Department header
Bewildering Stories

What’s in Issue 264

Novel Claës Lundin, Oxygen and Aromasia
Oxygen only imagines he has a rival, but Aromasia has a real one: an entirely new art form:
Chapter 10: The Brain Organ
Novella In which we are introduced to the Painter: Peter A. Balaskas, In His House, part 3.
A treasure trove of mint-edition comic books is discovered — thirty years too late: Kevin Ahearn, The Man Who Discovered Gay Man.

New contributor Philip Armstrong goes hunting for the most elusive prey and sinister predator of all: Ferity, part 1; part 2; conclusion.

New contributor Marge Burke resolves a crisis in a couple’s communication by placing a series of mysterious and ambiguous love notes: Lace, part 1; conclusion.

New contributor Sergio Gaut vel Hartman shows a character wondering about his presence in a crypt full of zombies: The Castaway, part 1; conclusion — Spanish original: Naufrago de sí mismo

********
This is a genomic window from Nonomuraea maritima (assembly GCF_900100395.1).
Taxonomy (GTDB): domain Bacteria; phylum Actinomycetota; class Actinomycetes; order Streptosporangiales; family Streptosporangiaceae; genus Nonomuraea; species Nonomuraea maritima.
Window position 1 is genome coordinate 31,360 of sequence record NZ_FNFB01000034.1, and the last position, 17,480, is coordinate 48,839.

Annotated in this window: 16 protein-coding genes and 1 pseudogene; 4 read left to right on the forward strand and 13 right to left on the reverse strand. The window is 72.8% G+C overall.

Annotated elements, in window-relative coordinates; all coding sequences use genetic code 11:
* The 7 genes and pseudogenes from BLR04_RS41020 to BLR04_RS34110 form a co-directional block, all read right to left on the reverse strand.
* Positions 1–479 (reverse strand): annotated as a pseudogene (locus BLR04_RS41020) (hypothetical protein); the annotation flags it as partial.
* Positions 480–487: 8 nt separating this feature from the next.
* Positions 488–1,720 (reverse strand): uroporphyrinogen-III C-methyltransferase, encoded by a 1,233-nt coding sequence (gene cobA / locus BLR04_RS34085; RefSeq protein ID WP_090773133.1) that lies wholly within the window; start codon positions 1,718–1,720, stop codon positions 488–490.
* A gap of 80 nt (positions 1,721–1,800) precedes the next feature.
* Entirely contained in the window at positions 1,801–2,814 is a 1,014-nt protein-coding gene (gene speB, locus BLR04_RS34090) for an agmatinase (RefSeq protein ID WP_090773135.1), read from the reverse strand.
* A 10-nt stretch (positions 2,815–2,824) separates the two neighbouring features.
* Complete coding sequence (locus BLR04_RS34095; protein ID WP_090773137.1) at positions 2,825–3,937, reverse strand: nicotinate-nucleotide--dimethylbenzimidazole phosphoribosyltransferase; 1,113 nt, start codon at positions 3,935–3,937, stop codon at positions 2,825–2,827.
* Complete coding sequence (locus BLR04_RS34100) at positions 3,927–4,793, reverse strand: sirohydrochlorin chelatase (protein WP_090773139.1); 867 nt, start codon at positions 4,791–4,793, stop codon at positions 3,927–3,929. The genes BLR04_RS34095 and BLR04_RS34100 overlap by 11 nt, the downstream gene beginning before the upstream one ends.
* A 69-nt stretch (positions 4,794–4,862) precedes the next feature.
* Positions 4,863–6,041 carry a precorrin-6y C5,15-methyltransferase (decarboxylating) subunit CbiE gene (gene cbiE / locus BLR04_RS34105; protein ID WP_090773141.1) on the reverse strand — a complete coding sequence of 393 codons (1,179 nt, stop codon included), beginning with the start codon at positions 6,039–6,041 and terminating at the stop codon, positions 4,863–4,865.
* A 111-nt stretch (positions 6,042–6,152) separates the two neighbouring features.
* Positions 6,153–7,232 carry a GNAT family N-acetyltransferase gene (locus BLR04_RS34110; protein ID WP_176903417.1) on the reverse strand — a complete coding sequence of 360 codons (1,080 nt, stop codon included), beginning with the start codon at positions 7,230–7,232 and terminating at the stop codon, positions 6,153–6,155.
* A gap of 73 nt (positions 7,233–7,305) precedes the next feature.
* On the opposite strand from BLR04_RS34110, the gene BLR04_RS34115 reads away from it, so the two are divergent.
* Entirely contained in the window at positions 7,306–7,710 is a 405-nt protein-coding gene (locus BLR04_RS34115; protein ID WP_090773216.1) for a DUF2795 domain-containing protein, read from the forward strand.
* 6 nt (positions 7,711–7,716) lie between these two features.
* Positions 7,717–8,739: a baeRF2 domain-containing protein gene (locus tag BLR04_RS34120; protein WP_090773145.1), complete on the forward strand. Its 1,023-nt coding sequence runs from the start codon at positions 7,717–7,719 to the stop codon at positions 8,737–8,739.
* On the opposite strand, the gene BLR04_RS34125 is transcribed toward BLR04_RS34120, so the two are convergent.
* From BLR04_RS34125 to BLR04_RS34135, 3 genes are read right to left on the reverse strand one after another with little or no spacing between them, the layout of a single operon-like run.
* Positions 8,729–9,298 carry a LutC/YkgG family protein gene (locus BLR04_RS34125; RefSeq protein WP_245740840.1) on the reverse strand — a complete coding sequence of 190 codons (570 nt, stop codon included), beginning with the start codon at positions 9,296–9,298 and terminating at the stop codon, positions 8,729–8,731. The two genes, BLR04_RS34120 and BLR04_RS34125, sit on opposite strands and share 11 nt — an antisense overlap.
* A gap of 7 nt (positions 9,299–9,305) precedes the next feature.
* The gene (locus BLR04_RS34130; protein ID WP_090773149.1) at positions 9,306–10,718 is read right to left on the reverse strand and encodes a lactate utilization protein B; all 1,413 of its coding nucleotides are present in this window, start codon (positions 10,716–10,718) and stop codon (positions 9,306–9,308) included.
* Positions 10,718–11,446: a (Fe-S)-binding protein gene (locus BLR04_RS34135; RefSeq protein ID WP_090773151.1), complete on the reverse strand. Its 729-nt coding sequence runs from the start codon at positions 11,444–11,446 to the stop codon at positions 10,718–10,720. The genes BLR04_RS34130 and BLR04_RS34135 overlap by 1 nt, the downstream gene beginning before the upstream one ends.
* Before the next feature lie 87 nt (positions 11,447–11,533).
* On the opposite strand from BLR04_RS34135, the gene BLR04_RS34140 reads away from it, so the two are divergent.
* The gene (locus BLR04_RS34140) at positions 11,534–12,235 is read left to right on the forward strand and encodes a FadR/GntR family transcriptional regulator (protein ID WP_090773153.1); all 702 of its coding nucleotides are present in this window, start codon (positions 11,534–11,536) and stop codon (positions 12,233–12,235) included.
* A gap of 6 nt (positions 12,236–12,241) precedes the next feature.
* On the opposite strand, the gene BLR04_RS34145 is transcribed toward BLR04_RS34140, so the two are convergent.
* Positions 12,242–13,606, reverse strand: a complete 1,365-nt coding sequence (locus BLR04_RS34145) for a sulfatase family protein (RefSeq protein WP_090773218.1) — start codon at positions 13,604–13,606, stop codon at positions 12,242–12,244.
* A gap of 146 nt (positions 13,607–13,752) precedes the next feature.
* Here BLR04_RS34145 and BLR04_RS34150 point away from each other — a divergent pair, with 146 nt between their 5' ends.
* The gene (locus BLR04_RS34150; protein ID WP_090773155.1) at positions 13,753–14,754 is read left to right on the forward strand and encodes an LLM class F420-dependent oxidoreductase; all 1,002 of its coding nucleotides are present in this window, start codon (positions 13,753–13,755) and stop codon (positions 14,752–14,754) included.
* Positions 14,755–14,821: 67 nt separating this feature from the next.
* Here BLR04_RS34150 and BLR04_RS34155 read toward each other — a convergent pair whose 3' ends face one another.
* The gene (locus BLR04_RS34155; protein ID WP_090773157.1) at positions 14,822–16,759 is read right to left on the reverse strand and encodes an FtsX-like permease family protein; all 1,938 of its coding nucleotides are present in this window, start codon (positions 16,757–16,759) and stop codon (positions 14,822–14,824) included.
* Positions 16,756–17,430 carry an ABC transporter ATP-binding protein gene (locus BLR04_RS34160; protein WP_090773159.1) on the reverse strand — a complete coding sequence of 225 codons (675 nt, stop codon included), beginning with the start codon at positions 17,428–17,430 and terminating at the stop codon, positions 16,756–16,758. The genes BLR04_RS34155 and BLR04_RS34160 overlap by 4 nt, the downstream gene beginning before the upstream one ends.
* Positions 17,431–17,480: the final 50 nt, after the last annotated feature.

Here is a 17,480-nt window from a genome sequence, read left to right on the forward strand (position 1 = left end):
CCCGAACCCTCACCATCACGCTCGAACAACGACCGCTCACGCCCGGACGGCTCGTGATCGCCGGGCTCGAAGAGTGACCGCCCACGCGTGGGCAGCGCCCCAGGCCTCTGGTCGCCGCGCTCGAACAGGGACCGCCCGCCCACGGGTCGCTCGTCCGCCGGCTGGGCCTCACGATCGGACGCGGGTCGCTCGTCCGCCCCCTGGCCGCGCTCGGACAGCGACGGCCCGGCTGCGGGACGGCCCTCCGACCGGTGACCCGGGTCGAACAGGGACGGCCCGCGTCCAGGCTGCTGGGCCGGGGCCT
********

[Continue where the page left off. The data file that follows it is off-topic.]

New contributor Jesse Gordon depicts a character lost by its author: Losing Character.

A trip to the zoo can be a bore for the family but a pilgrimage for Mom: Arthur Vibert, The Last Bear.
What’s the first principle of a doctor or a deity? Do no harm. But what is harm? Lee Moan, Intervention.

New contributor Lyndon G. Perry gives a pointed illustration of the writer’s bromide: Show, Don’t Tell.

New contributor Julie Ann Shapiro raises fears of winged things that flap and bite by night: Mosquito Moon.
Poetry Anna Ruiz, I Think It Was an Unknown God or Poet
John Stocks, Shireoaks
Thomas R. paints an ironic picture of print publishing in the modern age: A History of Starling Stories.


Welcome Bewildering Stories welcomes Philip Armstrong, Marge Burke, Sergio Gaut vel Hartman, Jesse Gordon, Lyn Perry, and Julie Ann Shapiro.
Challenge Challenge 264 says Good Can Come of It.
The Art
A randomly rotating selection of Bewildering Stories’ art
NASA: Picture of the Day
The Reading
Jerry Wright reviews XXX.
Editorial Jerry Wright, xxx

Randomly selected Bewildering motto:

Randomly selected classic rejection notice:

Bewildering Stories’ official mottoes:

“Poems are not made with ideas; they are made with words.” — Stéphane Mallarmé
Ars longa, vita brevis. Rough translation: “Proofreading never ends.”

To Bewildering Stories’ schedule: In Times to Come

Readers’ reactions are always welcome.
Please write!

Return to top

Return to the issue index

Copyright © October 22, 2007 by Bewildering Stories

Home Page